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      Members Only Fluid Forum View   08/08/2017

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Toba

Open Face vs. Bait Caster

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Toba

During the summer I get out once or twice a week. I will fish for walleye when in need of a meal, but really enjoy bass fishing. I use a medium action IM8 rod now with an open face reel. I have always wondered about bait casters, but have seen friends spend way too much time swearing at their reels due to rats nest. What are the benefits and good uses for bait casters compared to openfaced reels? Sorry, I got long winded.

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Nick Kuhn

Baitcasters are a little lighter, generally have better drag systems, allow for more accurate casting, hold more line, and generally have less casts where the lure fouls. The downside is occasionally you get a backlash and have to dig it out.

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waterbound

Baitcasting reels are alot more efficient for casting lots. If you are jigging or casting light lures you will want a spinning reel. There is much less drag and you can cast farther or ligher lures and it just seems convenient to have easy access to the line. Baitcasting is kind of a pain to learn, but once you get the hang of it, you'll love it. I find it much easier to release the spool to make a cast with the press of a button rather than taking a hand off my rod to cast. My advice to you would be to have two different set ups, one for jigging with an open faced reel and one for casting with the baitcaster. Also, if you do buy a baitcasting reel my advice is to buy a left handed one (assuming you normally use your left hand to reel with open faced reels). The left handed reels will save you the trouble of switching hands everytime you cast and make it much more efficient. The selection of left handed reels isn't great, but they do make some nice ones and it's worth it in my book.

Also, you would need to buy a rod designed for baitcasting reels rather than just dropping a baitcaster on a spinning rod. Just something to consider.

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Wish-I-Were-Fishn

I don't think you can cast light lures with a bait caster.

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deadeye

I love my baitcasters but for light stuff its a lot easier to deal with a spinning reel. Most of the time my walleye fishing is done with a spinning reel.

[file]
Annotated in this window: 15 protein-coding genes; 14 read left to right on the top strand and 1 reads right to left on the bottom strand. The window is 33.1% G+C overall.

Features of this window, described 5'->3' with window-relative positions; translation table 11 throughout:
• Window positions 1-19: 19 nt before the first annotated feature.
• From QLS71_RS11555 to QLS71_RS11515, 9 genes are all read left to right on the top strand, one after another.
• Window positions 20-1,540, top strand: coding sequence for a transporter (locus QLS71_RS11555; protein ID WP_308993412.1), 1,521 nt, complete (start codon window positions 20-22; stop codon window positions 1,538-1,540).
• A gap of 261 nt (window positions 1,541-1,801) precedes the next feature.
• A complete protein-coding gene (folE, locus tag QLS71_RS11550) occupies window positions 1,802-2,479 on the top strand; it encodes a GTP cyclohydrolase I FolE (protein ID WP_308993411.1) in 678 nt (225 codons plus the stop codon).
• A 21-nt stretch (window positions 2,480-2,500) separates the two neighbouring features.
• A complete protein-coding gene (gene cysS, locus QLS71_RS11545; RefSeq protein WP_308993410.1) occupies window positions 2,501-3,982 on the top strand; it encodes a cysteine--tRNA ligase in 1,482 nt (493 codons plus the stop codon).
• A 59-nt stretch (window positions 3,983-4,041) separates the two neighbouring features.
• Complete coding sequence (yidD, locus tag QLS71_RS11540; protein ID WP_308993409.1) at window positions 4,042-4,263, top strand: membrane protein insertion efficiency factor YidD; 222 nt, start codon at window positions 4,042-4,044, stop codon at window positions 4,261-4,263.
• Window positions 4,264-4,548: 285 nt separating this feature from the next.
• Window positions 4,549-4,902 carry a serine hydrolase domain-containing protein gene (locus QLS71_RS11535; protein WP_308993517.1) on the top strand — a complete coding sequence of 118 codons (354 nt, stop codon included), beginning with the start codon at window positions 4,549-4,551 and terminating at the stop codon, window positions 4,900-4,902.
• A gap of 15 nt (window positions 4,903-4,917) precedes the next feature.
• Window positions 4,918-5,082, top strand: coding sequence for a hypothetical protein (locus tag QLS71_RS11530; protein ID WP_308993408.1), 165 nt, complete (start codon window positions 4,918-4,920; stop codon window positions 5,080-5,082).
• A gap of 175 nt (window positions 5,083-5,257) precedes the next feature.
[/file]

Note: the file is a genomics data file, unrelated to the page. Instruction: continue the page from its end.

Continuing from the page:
When I'm using a bit heavier gear IE crankbaits, large jigs and rigs ect I will run the caster as it handles that stuff well and the drag seems better. I think one of the main draws for me is that I can horse a fish a little better with the caster too. If im fishing in heavy weeds it seems like I can really crank a fish out better with the caster vs a spinning reel.

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delmuts

Toba. Each type of reel has it's place! Yes when throwing lite lures a spinning outfit is much easier. I can cast 1/8 oz. with mine without to much problem, but is simpler with the heavier weights. Yes you will get backlashes from time to time, but if you learn to use the reel,adjust it for different lure weights and conditions, you won't have many. It is easier to use heavier line, with out problems with the BC, and being able to feather the line and dropping just short of an object is a big plus.One thing though! If you do buy one; don't go cheap! There is a big difference.

As far as using a left handed reel vs. a right handed one; go try each out. I hold and cast a spinning outfit with my right hand, but can't stand to do that with a BC. Some people love a left hand reel. Try each and you decide!

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Wayne Ek

I have a differant slant on the baitcaster Vs. spinning question, when it comes to fishing bass. Especially for the casual angler who only gets to fish 3 or 4 times per month. With the quality spinning rods and reels made today and the advent of braided lines I think you can use spinning rigs for just about any technique you would use a baitcaster for. With the possible exception of HEAVY cover flipping/pitching or frogging. Spinning rods now come in weights and lenghts comparable to baitcasting rods. And it's pretty common to see size 30 or 3000 reels in the stores, I'm even seeing size 40/4000 now. The drags on quality spinning reels are just as good as those on baitcasters and with a spinning reel you can flip the anti-reverse switch and back-reel to fight a big fish, something you can not do on most baitcasters.

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mozy

Another pro of a baitcaster is that you won't get line twist. It is my biggest pet peeve with spinning reels, which is why I only have 3 spinning reels and 7 baitcasters.

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thedeadsea

I like spinning for anything up to, and including medium pike fishing. If I am pulling cranks for walleyes I like the hold the rod vs. put it in a rod holder, and it is easier to hold a spinning rod for long periods because the weight of the reel is under the rod.

For laker trolling or any type of muskie/large pike fishing the casting reel is the way to go due to larger line capacity, better drag, and ligher weight in the larger reels.

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